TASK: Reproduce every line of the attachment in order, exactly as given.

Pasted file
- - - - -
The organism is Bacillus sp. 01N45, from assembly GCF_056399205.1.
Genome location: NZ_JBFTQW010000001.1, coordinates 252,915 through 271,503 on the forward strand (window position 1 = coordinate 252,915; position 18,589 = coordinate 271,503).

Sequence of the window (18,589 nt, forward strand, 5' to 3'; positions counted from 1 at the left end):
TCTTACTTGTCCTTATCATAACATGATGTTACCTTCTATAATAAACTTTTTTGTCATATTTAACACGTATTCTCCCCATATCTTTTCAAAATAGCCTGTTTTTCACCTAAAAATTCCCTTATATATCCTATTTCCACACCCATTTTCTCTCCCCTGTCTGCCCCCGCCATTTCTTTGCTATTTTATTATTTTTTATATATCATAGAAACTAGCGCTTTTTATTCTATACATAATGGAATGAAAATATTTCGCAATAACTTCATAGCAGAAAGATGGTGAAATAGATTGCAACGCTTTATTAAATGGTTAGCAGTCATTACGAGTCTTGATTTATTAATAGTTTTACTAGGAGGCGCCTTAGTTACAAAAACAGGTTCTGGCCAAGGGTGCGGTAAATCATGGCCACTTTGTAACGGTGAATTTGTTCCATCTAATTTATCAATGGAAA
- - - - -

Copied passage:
The organism is Bacillus sp. 01N45, from assembly GCF_056399205.1.
Genome location: NZ_JBFTQW010000001.1, coordinates 252,915 through 271,503 on the forward strand (window position 1 = coordinate 252,915; position 18,589 = coordinate 271,503).

Sequence of the window (18,589 nt, forward strand, 5' to 3'; positions counted from 1 at the left end):
TCTTACTTGTCCTTATCATAACATGATGTTACCTTCTATAATAAACTTTTTTGTCATATTTAACACGTATTCTCCCCATATCTTTTCAAAATAGCCTGTTTTTCACCTAAAAATTCCCTTATATATCCTATTTCCACACCCATTTTCTCTCCCCTGTCTGCCCCCGCCATTTCTTTGCTATTTTATTATTTTTTATATATCATAGAAACTAGCGCTTTTTATTCTATACATAATGGAATGAAAATATTTCGCAATAACTTCATAGCAGAAAGATGGTGAAATAGATTGCAACGCTTTATTAAATGGTTAGCAGTCATTACGAGTCTTGATTTATTAATAGTTTTACTAGGAGGCGCCTTAGTTACAAAAACAGGTTCTGGCCAAGGGTGCGGTAAATCATGGCCACTTTGTAACGGTGAATTTGTTCCATCTAATTTATCAATGGAAA